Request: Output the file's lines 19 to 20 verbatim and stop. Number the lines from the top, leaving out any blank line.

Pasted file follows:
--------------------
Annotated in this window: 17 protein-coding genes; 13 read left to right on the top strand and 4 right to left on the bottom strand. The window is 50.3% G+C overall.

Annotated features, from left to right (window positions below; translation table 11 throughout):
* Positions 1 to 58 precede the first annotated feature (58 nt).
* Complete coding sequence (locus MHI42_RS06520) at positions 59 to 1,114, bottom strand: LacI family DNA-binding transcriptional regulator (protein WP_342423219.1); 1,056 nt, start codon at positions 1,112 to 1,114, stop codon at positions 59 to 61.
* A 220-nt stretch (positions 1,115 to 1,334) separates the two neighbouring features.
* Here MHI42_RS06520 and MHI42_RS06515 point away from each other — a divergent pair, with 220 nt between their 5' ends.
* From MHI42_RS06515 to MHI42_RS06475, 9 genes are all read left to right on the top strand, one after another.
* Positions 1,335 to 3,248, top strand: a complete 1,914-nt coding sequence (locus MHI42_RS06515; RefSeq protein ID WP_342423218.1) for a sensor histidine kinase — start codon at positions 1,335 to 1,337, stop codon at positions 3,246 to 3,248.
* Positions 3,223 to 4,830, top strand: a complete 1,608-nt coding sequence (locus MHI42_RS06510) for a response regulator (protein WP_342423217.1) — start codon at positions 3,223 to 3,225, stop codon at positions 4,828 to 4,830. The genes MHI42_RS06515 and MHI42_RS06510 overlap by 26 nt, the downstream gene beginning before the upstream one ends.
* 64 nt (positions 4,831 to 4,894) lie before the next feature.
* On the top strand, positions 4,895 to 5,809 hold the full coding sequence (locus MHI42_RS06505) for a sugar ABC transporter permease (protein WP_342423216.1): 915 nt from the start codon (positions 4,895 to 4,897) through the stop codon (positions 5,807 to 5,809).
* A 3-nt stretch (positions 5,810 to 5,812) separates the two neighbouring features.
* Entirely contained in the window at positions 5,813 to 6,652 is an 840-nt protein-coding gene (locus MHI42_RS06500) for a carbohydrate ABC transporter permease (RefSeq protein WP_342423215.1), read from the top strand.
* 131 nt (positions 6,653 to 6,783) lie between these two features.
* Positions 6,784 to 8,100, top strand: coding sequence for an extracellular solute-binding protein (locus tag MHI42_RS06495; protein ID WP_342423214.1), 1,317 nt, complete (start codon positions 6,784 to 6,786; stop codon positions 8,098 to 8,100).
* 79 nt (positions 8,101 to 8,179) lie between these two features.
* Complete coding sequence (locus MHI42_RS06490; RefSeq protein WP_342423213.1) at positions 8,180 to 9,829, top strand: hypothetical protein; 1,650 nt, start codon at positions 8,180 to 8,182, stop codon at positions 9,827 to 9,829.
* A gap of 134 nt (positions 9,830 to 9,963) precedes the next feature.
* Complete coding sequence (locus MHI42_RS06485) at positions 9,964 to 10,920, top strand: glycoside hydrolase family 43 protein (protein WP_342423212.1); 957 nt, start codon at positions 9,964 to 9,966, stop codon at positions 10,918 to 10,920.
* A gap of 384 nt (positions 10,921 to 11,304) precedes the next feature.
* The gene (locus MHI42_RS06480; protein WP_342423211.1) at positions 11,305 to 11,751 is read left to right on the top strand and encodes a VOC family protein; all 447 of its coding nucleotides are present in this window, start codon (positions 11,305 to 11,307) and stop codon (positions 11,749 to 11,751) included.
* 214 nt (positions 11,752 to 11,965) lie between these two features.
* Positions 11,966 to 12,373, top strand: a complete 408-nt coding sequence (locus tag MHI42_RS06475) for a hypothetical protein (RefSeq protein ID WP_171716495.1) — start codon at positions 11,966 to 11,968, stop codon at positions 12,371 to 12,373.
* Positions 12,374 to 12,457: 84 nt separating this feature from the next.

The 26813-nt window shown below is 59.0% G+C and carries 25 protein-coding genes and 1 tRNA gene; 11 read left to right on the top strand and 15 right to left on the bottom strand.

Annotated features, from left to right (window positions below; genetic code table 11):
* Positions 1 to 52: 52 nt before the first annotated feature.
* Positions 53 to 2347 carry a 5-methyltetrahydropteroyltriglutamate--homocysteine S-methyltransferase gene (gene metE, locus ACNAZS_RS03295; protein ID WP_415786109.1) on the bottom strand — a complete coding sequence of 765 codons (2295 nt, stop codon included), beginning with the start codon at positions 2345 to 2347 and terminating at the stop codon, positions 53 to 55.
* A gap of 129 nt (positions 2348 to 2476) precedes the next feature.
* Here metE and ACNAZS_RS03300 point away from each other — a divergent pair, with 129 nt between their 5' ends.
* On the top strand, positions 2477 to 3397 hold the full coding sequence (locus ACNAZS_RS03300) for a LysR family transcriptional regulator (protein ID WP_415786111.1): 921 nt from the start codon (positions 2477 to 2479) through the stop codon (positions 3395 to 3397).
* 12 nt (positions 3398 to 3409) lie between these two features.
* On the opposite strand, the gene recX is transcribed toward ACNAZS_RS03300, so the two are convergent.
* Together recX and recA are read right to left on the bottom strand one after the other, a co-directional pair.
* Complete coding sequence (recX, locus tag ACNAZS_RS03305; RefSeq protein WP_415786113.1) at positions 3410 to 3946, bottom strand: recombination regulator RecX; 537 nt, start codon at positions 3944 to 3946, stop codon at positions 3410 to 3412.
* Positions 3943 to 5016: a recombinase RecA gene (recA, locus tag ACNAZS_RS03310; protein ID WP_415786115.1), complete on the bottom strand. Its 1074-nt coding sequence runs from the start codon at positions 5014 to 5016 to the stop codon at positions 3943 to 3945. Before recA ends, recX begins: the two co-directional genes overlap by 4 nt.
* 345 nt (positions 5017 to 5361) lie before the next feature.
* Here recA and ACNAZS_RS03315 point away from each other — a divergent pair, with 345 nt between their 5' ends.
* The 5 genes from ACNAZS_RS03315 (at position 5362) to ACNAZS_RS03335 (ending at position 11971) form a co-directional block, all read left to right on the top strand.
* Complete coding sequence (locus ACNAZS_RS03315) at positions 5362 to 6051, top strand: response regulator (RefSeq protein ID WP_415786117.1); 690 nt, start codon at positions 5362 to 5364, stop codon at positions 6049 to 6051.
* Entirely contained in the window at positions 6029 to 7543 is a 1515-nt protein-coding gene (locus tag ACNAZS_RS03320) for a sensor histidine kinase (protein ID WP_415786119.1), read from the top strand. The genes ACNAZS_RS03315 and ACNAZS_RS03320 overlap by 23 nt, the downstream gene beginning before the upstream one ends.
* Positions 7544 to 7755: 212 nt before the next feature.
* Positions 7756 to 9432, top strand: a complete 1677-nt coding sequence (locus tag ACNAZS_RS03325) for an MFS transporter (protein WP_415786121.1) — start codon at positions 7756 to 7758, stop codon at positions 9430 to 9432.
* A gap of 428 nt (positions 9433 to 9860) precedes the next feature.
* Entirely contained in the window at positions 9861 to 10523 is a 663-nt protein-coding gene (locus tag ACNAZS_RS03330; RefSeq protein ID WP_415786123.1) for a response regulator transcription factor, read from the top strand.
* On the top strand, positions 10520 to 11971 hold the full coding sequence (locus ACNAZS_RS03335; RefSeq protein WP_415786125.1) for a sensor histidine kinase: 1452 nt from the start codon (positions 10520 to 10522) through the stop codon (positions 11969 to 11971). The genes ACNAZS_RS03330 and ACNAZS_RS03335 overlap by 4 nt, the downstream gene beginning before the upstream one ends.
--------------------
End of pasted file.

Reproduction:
* Complete coding sequence (locus MHI42_RS06485) at positions 9,964 to 10,920, top strand: glycoside hydrolase family 43 protein (protein WP_342423212.1); 957 nt, start codon at positions 9,964 to 9,966, stop codon at positions 10,918 to 10,920.
* A gap of 384 nt (positions 10,921 to 11,304) precedes the next feature.